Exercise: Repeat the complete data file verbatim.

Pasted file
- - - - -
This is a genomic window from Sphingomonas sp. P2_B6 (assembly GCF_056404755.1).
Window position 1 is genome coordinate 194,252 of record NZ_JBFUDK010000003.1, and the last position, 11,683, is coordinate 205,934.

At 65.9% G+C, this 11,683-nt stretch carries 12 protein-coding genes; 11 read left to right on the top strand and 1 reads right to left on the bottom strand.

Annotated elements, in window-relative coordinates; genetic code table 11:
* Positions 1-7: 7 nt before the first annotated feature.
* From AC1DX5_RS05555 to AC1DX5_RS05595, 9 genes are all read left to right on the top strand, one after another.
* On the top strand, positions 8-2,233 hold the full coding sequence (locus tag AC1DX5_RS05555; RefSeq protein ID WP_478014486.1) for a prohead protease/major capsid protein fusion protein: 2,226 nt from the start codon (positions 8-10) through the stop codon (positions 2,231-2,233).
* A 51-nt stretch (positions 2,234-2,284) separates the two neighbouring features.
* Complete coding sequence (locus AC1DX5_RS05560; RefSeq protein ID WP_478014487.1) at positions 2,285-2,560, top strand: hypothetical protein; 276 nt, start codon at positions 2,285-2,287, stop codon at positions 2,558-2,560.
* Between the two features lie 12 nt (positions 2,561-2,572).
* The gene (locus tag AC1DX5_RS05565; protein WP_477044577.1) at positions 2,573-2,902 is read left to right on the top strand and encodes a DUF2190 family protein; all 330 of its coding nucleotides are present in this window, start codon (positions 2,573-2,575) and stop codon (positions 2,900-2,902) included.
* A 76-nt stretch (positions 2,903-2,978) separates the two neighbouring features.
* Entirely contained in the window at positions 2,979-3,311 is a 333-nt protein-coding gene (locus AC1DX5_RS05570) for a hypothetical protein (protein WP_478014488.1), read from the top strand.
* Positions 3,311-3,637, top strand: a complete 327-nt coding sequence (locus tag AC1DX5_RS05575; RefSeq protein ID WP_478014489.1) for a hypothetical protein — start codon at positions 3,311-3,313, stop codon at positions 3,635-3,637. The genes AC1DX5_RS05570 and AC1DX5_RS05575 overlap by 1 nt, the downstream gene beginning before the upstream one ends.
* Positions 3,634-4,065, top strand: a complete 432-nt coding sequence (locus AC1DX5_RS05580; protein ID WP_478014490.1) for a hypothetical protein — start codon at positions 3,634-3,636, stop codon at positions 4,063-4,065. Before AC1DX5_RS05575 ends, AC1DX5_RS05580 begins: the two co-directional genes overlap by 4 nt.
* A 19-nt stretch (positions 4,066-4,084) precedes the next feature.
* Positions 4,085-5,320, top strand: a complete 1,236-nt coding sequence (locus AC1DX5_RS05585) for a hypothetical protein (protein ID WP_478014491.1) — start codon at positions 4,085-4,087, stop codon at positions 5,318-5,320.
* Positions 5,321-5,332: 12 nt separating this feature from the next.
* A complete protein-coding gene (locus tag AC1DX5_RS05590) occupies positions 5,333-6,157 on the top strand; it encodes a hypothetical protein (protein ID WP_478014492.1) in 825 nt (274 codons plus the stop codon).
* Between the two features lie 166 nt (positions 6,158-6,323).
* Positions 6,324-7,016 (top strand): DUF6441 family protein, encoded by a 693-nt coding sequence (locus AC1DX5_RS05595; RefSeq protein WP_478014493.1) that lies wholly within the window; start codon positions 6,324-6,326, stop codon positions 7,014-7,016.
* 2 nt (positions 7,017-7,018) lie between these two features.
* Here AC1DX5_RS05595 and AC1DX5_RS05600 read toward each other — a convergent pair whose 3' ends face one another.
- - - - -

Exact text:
This is a genomic window from Sphingomonas sp. P2_B6 (assembly GCF_056404755.1).
Window position 1 is genome coordinate 194,252 of record NZ_JBFUDK010000003.1, and the last position, 11,683, is coordinate 205,934.

At 65.9% G+C, this 11,683-nt stretch carries 12 protein-coding genes; 11 read left to right on the top strand and 1 reads right to left on the bottom strand.

Annotated elements, in window-relative coordinates; genetic code table 11:
* Positions 1-7: 7 nt before the first annotated feature.
* From AC1DX5_RS05555 to AC1DX5_RS05595, 9 genes are all read left to right on the top strand, one after another.
* On the top strand, positions 8-2,233 hold the full coding sequence (locus tag AC1DX5_RS05555; RefSeq protein ID WP_478014486.1) for a prohead protease/major capsid protein fusion protein: 2,226 nt from the start codon (positions 8-10) through the stop codon (positions 2,231-2,233).
* A 51-nt stretch (positions 2,234-2,284) separates the two neighbouring features.
* Complete coding sequence (locus AC1DX5_RS05560; RefSeq protein ID WP_478014487.1) at positions 2,285-2,560, top strand: hypothetical protein; 276 nt, start codon at positions 2,285-2,287, stop codon at positions 2,558-2,560.
* Between the two features lie 12 nt (positions 2,561-2,572).
* The gene (locus tag AC1DX5_RS05565; protein WP_477044577.1) at positions 2,573-2,902 is read left to right on the top strand and encodes a DUF2190 family protein; all 330 of its coding nucleotides are present in this window, start codon (positions 2,573-2,575) and stop codon (positions 2,900-2,902) included.
* A 76-nt stretch (positions 2,903-2,978) separates the two neighbouring features.
* Entirely contained in the window at positions 2,979-3,311 is a 333-nt protein-coding gene (locus AC1DX5_RS05570) for a hypothetical protein (protein WP_478014488.1), read from the top strand.
* Positions 3,311-3,637, top strand: a complete 327-nt coding sequence (locus tag AC1DX5_RS05575; RefSeq protein ID WP_478014489.1) for a hypothetical protein — start codon at positions 3,311-3,313, stop codon at positions 3,635-3,637. The genes AC1DX5_RS05570 and AC1DX5_RS05575 overlap by 1 nt, the downstream gene beginning before the upstream one ends.
* Positions 3,634-4,065, top strand: a complete 432-nt coding sequence (locus AC1DX5_RS05580; protein ID WP_478014490.1) for a hypothetical protein — start codon at positions 3,634-3,636, stop codon at positions 4,063-4,065. Before AC1DX5_RS05575 ends, AC1DX5_RS05580 begins: the two co-directional genes overlap by 4 nt.
* A 19-nt stretch (positions 4,066-4,084) precedes the next feature.
* Positions 4,085-5,320, top strand: a complete 1,236-nt coding sequence (locus AC1DX5_RS05585) for a hypothetical protein (protein ID WP_478014491.1) — start codon at positions 4,085-4,087, stop codon at positions 5,318-5,320.
* Positions 5,321-5,332: 12 nt separating this feature from the next.
* A complete protein-coding gene (locus tag AC1DX5_RS05590) occupies positions 5,333-6,157 on the top strand; it encodes a hypothetical protein (protein ID WP_478014492.1) in 825 nt (274 codons plus the stop codon).
* Between the two features lie 166 nt (positions 6,158-6,323).
* Positions 6,324-7,016 (top strand): DUF6441 family protein, encoded by a 693-nt coding sequence (locus AC1DX5_RS05595; RefSeq protein WP_478014493.1) that lies wholly within the window; start codon positions 6,324-6,326, stop codon positions 7,014-7,016.
* 2 nt (positions 7,017-7,018) lie between these two features.
* Here AC1DX5_RS05595 and AC1DX5_RS05600 read toward each other — a convergent pair whose 3' ends face one another.